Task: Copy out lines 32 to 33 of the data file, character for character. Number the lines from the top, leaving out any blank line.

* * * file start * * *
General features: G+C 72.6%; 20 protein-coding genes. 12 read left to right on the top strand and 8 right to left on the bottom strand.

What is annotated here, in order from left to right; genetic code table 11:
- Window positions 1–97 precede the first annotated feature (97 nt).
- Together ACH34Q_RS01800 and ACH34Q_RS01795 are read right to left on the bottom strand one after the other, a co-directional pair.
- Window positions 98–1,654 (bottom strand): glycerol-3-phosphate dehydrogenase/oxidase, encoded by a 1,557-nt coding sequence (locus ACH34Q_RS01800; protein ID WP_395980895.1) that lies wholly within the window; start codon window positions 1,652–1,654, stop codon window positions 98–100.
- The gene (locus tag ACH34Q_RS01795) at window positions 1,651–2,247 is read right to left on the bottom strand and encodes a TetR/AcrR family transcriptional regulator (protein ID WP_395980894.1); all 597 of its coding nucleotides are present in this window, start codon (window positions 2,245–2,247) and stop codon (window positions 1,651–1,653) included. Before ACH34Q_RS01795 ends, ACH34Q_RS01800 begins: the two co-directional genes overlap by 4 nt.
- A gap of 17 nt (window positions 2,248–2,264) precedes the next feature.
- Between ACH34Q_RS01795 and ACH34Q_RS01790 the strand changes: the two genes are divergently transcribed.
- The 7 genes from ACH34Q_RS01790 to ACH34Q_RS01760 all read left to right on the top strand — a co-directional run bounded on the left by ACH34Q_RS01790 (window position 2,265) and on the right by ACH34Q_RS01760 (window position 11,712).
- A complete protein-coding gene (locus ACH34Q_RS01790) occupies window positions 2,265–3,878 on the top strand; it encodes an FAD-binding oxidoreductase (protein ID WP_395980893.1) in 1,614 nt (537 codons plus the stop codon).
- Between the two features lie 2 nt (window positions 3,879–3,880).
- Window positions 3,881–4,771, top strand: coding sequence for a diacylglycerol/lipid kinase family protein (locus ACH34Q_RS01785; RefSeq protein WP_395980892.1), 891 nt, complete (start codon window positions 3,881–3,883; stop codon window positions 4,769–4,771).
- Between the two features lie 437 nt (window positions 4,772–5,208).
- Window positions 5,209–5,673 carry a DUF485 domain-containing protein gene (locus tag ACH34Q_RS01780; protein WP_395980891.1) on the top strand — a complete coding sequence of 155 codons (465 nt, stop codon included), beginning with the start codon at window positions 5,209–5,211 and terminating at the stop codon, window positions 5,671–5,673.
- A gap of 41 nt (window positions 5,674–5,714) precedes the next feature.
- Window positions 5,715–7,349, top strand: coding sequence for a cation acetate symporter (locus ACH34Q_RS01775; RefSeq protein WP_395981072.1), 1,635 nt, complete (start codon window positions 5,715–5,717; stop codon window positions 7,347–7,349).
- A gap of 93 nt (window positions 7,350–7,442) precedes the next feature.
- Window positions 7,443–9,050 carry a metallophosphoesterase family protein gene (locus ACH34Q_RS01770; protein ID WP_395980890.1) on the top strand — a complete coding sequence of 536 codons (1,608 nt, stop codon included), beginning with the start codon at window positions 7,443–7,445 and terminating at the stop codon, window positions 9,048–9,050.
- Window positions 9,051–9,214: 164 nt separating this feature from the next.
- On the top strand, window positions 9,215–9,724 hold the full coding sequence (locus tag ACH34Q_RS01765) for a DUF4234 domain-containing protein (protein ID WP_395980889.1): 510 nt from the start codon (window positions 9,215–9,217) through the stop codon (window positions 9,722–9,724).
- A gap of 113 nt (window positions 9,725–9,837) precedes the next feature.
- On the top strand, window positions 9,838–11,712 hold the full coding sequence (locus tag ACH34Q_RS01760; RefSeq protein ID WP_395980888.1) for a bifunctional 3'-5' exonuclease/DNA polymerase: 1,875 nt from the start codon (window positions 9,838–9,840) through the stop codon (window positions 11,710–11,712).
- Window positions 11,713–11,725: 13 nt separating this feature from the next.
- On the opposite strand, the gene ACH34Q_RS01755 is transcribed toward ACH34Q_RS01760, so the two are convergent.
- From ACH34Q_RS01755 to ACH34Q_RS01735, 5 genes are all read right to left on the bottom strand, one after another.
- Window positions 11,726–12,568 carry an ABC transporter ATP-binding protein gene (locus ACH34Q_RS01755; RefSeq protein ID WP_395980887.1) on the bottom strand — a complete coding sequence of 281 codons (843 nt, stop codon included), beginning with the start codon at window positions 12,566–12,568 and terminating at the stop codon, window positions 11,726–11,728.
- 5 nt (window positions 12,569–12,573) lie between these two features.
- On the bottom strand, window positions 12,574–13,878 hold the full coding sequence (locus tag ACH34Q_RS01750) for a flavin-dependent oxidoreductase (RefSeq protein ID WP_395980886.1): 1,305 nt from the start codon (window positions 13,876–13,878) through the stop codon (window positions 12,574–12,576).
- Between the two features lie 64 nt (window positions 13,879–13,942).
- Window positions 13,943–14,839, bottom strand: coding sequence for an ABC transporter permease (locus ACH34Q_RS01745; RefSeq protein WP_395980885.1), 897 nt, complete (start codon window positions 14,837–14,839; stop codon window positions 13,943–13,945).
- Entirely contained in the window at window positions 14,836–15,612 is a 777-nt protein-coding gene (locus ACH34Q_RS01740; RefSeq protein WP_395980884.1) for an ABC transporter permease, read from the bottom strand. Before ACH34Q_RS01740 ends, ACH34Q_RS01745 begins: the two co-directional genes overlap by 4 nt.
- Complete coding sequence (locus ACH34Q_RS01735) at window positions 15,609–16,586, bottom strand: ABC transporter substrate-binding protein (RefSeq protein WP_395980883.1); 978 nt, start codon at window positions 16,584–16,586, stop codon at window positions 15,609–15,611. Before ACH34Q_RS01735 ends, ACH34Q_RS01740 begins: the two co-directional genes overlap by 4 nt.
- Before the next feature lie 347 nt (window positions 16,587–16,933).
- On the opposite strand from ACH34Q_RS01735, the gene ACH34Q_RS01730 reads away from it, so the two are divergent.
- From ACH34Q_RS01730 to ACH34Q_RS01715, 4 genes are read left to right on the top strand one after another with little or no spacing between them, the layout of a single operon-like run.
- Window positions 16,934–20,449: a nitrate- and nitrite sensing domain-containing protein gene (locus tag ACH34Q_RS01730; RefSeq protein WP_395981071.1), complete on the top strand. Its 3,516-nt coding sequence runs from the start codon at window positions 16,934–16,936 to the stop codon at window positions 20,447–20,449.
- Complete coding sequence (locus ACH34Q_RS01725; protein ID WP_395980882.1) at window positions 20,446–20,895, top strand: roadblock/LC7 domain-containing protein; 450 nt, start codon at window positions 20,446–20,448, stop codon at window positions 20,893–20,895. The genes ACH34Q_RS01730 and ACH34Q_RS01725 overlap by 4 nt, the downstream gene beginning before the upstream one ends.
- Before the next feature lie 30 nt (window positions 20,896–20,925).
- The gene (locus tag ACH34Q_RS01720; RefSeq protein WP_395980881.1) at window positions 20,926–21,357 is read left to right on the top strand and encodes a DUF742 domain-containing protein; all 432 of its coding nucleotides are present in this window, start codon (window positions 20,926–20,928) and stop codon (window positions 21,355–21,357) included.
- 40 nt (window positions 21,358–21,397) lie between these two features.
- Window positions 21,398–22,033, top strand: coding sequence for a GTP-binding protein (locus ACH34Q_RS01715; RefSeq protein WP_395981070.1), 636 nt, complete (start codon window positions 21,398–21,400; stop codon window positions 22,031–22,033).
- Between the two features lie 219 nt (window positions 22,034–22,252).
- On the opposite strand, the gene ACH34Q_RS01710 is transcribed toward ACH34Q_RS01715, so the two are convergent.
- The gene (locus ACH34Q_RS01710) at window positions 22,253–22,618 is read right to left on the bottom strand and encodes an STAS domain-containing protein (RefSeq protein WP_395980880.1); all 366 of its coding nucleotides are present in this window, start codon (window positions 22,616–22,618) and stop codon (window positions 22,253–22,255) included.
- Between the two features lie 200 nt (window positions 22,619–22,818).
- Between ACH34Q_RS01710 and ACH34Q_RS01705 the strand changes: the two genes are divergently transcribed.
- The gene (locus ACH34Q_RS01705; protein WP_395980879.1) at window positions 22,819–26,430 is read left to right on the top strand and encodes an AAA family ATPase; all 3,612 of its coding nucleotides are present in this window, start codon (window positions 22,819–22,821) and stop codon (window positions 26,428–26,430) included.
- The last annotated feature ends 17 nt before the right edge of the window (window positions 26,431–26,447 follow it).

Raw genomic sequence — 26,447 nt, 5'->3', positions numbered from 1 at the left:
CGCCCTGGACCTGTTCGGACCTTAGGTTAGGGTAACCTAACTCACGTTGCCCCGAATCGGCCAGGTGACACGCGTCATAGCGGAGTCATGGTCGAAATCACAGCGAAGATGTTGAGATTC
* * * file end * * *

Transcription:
- Complete coding sequence (locus ACH34Q_RS01735) at window positions 15,609–16,586, bottom strand: ABC transporter substrate-binding protein (RefSeq protein WP_395980883.1); 978 nt, start codon at window positions 16,584–16,586, stop codon at window positions 15,609–15,611. Before ACH34Q_RS01735 ends, ACH34Q_RS01740 begins: the two co-directional genes overlap by 4 nt.
- Before the next feature lie 347 nt (window positions 16,587–16,933).